Ryan Returns to Spotlight at House Republican Retreat
By ASHLEY PARKER
Published: January 18, 2013
WILLIAMSBURG, Va. — When House Republicans arrived from the nation’s capital in the colonial capital this week, they were greeted by a brigade in traditional garb. Men in tri-cornered hats twittered away (on the fife), and three founding fathers — Thomas Jefferson, Patrick Henry and George Washington — stopped by to give speeches.
Over two and a half days that ended Friday, Republicans holed up at the stately Kingsmill Resort for their annual retreat tried to game out the year. The resort bills itself as a “golf, spa and luxury hotel,” but few of the members had much time for pleasure; as the majority in the House staring down a Democratic-led Senate and Democratic White House, there was work to be done. Even Speaker John A. Boehner, an obsessive golfer, was unable to slip away for a round. (The chilly damp weather, with a light dusting of snow Thursday evening, didn’t help).
Though the news media were not allowed to attend the official retreat, and were sequestered in a restaurant clubhouse on the property (more on that later), here’s a look at what went on:
And He’s Back
When Representative Paul D. Ryan’s vice-presidential bid ended in November, he returned to Congress but receded into the background, giving few interviews and, save for a high-profile vote in favor of the “fiscal cliff” deal, keeping his head down. But for those wondering about Mr. Ryan’s next act, the answer came into relief Thursday, when he addressed journalists as something of the official spokesman for his conference.
“We think the worst thing for the economy, for this Congress and this administration would be to do nothing to get our debt and deficits under control,” Mr. Ryan said. “We know we have a debt crisis coming. This is not an ‘if’ question, it’s a ‘when’ question.”
There had been some suggestion that Mr. Ryan might be considering a presidential bid in 2016 and despite his perch as Budget Committee chairman, was going to pull a rope-a-dope, allowing the House leadership to shoulder the responsibility on coming fiscal fights. But he took a front-and-center role at the retreat, both in public and behind the scenes.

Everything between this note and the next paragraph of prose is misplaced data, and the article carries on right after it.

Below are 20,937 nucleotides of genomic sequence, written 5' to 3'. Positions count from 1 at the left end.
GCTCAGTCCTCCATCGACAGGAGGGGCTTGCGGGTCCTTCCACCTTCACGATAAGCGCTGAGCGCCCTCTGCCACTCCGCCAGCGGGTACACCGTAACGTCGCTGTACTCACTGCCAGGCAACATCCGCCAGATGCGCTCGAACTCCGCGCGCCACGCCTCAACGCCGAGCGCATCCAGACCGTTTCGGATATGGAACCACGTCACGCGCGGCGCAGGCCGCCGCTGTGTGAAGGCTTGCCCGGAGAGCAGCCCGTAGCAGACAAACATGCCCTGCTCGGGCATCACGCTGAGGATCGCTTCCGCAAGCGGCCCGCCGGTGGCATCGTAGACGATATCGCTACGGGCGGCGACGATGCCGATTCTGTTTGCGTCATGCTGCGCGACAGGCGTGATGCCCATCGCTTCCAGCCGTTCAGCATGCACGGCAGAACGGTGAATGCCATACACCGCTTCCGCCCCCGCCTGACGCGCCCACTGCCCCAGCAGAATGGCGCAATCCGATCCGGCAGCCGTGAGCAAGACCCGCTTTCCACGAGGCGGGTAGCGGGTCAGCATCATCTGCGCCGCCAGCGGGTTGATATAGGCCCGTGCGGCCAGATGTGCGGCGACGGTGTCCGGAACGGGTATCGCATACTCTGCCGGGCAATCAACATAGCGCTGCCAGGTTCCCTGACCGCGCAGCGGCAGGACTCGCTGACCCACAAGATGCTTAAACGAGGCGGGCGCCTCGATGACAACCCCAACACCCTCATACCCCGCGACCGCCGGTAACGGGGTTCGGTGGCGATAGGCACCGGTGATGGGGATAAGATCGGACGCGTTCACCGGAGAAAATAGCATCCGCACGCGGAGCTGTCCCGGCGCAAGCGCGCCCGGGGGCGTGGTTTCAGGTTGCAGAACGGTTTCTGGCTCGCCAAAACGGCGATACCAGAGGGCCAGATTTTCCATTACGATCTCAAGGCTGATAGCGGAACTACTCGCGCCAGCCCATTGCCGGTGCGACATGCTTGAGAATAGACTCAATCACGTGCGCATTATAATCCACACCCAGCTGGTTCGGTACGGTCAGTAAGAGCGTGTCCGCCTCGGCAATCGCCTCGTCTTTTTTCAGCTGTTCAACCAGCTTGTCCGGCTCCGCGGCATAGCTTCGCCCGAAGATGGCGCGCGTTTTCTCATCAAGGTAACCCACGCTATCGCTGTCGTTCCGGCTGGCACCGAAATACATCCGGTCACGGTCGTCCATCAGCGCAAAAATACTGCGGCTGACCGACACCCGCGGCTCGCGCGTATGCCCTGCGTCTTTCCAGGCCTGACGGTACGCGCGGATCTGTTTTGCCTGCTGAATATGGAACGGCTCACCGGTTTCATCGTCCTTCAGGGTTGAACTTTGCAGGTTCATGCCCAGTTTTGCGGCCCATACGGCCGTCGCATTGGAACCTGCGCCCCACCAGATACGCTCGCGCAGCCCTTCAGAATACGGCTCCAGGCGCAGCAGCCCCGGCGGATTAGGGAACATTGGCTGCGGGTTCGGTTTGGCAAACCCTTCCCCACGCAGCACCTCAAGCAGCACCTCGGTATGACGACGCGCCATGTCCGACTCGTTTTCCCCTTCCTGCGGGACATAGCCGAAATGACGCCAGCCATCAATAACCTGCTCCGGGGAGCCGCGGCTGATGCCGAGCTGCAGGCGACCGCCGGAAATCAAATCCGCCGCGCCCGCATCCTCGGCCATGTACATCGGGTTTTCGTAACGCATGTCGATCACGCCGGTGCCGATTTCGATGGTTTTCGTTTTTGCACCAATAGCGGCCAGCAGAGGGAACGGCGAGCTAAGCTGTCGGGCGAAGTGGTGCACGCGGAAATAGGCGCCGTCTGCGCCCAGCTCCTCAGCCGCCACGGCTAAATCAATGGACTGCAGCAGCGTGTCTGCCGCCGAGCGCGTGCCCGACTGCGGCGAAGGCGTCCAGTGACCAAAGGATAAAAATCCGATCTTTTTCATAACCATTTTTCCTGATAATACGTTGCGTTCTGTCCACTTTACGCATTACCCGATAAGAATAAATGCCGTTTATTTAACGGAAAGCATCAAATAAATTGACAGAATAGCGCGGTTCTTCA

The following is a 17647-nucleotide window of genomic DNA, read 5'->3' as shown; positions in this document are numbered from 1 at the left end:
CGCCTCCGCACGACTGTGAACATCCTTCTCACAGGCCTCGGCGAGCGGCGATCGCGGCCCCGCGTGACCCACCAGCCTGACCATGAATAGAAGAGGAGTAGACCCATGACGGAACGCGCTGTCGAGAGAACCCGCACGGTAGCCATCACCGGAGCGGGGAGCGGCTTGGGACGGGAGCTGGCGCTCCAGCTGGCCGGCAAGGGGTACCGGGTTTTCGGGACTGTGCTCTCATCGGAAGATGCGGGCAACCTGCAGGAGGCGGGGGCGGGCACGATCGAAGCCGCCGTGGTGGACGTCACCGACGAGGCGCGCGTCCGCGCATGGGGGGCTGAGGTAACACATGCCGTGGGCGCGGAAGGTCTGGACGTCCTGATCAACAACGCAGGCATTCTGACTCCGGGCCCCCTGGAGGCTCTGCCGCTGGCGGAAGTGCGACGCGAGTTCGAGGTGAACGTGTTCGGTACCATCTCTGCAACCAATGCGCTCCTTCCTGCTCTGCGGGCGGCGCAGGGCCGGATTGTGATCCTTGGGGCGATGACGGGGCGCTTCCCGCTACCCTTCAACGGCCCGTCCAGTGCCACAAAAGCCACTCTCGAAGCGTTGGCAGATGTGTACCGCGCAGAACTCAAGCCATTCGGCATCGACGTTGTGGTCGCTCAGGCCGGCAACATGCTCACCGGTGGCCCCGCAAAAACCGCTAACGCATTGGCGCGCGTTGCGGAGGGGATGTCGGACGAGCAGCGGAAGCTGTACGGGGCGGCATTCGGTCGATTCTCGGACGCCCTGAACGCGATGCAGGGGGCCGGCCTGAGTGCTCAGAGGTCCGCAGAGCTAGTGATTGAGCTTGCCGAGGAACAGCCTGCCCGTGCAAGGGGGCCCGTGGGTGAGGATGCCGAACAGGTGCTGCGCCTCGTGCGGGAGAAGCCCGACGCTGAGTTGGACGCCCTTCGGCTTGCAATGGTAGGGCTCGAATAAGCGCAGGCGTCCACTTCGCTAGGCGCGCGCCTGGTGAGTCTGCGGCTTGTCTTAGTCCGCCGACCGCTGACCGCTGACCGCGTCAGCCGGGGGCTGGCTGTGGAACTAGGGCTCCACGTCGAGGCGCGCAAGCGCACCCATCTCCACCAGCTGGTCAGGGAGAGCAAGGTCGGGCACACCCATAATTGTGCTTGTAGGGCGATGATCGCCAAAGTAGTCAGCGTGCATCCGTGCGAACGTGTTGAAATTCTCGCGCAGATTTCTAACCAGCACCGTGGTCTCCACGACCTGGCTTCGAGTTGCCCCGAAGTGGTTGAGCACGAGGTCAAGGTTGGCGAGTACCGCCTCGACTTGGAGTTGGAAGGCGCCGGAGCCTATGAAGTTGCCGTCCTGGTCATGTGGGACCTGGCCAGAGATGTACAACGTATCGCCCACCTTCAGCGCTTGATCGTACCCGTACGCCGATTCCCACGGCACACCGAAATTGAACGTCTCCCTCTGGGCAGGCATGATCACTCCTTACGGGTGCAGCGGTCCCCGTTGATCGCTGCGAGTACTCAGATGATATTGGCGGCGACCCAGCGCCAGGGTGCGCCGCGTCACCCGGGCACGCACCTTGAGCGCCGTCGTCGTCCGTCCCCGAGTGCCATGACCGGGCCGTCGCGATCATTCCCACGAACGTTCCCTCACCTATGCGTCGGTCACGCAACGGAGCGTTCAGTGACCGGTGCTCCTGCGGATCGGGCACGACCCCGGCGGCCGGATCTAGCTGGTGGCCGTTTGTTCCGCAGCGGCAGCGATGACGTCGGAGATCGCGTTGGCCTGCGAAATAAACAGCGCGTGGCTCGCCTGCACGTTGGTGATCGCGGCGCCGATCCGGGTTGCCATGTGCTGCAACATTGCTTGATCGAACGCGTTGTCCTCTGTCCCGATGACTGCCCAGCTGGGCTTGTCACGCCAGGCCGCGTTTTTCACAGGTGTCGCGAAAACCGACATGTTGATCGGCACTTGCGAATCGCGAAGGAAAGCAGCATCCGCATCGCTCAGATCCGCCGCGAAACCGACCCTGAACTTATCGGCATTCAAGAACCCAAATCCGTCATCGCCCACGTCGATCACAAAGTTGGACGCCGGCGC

Mr. Ryan was one of only two legislators officially trotted out before the gathered reporters to speak on the record, and he was the one who gave his fellow members a dose of bitter medicine, warning, “We also have to recognize the realities of the divided government that we have.”
He was also the first to publicly mention that his conference was open to the idea of a short-term extension of the debt limit, which ultimately became the biggest news out of the retreat.
If Williamsburg marked the premiere of the 113th Congressional House Republicans, Mr. Ryan apparently intends to take a starring role.
Debt Limit, Debt Limit
The Republican retreat is meant to be an opportunity for members to discuss the coming year. But the most important strategic decision, it seemed, involved only the first 90 days.
So what does the first quarter of 2013 hold? A possible short-term extension of the debt ceiling, which emerged as a proposal on which nearly the entire conference was able to come to rare consensus. But other than the fiscal wrangling to come, Republicans still trying to get their bearings after the November elections did not seem to delve too deeply into the other big issues they are certain to confront.
When Representative John C. Fleming of Louisiana wandered over to the clubhouse to chat with reporters Thursday afternoon, he said that gun control and immigration — two of three major issues on the White House’s plate — had not even come up.
Another participant later clarified that gun control had been discussed, albeit briefly. The verdict: “In terms of legislation, the Senate will almost certainly act first,” the official said.
Though House Republicans have struggled to marshal the majority of their majority on two big-ticket votes, the bare 218 required to pass legislation is no longer sufficient to satisfy Representative Kevin McCarthy of California, the majority whip.
He wants the “full cry.”
The term “whip,” Mr. McCarthy explained, derives from a fox hunting expression. A “full cry,” he added, is the call made when the dog catches the scent of the fox.
When a “full cry” comes, all of the other dogs — in the case of this metaphor, presumably, the House Republicans — fall into line, pursuing the prey with unified vigor. And this “full cry” is exactly what Mr. McCarthy hopes for from his whip team and conference.
On the first night of the retreat, he even presented members of his whip team with sleek new black jackets — with the “full cry” slogan emblazoned on the sleeve in white letters.
To the Stocks
While the House Republicans were treated to colonial festivities (and breakout session after breakout session), the news media were banished to the stocks, confined to a single room in the clubhouse. When several reporters tried to go to an adjoining room to sit by the fire, they were promptly scolded and told they could leave only to eat or use the bathroom. Meanwhile, a lectern — with five American flags — had been set up for the possibility of televised news conferences, but on Friday morning, the official word came: There would be no briefings, the House leadership would not be holding a news conference after all. At that point, the assembled reporters began beating a retreat of their own — back to the nation’s capital for the presidential inauguration.